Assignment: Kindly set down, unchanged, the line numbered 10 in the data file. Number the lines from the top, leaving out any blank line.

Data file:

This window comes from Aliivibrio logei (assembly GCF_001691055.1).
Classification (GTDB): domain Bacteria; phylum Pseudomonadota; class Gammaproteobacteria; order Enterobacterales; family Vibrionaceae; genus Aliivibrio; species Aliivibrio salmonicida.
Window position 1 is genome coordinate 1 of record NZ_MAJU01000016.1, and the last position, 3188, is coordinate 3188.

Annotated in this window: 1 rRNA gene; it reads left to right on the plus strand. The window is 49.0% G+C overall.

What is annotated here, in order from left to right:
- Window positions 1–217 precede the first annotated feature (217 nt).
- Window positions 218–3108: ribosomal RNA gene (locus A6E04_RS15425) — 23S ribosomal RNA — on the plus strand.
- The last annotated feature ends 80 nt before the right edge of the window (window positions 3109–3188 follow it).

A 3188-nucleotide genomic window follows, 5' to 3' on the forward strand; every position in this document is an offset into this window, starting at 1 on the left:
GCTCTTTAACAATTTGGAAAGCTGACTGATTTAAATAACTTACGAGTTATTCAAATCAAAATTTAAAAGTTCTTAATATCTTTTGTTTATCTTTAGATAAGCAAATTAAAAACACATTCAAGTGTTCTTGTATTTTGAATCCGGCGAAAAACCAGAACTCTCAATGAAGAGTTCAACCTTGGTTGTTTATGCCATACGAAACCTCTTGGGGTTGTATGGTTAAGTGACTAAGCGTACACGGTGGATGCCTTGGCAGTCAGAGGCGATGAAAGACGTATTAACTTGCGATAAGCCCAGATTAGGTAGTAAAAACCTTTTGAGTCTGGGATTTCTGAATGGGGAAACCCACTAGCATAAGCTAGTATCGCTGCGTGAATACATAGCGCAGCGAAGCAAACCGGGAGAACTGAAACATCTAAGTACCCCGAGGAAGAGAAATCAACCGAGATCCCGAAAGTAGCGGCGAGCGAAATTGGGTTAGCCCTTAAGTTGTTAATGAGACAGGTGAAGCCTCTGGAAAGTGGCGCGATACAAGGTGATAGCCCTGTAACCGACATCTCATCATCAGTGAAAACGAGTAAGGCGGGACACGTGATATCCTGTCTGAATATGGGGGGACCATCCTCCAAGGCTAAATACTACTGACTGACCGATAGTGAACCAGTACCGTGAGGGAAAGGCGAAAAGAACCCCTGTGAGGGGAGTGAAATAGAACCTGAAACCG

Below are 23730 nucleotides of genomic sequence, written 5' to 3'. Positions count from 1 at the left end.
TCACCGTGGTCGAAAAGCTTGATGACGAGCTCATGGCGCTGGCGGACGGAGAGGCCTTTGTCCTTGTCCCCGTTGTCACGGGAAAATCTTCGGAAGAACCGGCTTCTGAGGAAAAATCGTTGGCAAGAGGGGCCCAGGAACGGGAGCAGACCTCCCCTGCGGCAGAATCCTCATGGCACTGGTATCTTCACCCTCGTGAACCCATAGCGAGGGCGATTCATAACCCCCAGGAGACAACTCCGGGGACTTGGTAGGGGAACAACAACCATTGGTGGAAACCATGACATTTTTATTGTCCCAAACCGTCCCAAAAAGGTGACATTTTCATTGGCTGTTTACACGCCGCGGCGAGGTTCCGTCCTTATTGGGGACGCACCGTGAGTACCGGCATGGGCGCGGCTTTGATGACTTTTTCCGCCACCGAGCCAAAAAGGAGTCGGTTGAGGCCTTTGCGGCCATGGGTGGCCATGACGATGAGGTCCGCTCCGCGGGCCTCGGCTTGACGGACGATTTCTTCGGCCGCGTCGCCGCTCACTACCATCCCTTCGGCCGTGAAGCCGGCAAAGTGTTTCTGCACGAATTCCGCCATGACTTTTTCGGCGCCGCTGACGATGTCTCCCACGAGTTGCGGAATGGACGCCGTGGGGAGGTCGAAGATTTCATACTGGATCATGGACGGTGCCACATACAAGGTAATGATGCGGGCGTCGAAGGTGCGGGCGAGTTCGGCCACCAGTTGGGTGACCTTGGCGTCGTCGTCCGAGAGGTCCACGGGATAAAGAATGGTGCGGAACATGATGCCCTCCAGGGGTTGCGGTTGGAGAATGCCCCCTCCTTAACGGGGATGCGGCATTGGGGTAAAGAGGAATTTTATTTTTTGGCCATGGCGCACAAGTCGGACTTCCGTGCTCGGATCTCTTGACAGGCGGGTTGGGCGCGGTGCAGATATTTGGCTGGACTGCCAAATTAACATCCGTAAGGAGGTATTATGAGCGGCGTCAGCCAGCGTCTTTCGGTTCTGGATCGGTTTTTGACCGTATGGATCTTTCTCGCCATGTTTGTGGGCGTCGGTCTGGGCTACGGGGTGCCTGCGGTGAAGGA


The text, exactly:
GCTCTTTAACAATTTGGAAAGCTGACTGATTTAAATAACTTACGAGTTATTCAAATCAAAATTTAAAAGTTCTTAATATCTTTTGTTTATCTTTAGATAAGCAAATTAAAAACACATTCAAGTGTTCTTGTATTTTGAATCCGGCGAAAAACCAGAACTCTCAATGAAGAGTTCAACCTTGGTTGTTTATGCCATACGAAACCTCTTGGGGTTGTATGGTTAAGTGACTAAGCGTACACGGTGGATGCCTTGGCAGTCAGAGGCGATGAAAGACGTATTAACTTGCGATAAGCCCAGATTAGGTAGTAAAAACCTTTTGAGTCTGGGATTTCTGAATGGGGAAACCCACTAGCATAAGCTAGTATCGCTGCGTGAATACATAGCGCAGCGAAGCAAACCGGGAGAACTGAAACATCTAAGTACCCCGAGGAAGAGAAATCAACCGAGATCCCGAAAGTAGCGGCGAGCGAAATTGGGTTAGCCCTTAAGTTGTTAATGAGACAGGTGAAGCCTCTGGAAAGTGGCGCGATACAAGGTGATAGCCCTGTAACCGACATCTCATCATCAGTGAAAACGAGTAAGGCGGGACACGTGATATCCTGTCTGAATATGGGGGGACCATCCTCCAAGGCTAAATACTACTGACTGACCGATAGTGAACCAGTACCGTGAGGGAAAGGCGAAAAGAACCCCTGTGAGGGGAGTGAAATAGAACCTGAAACCG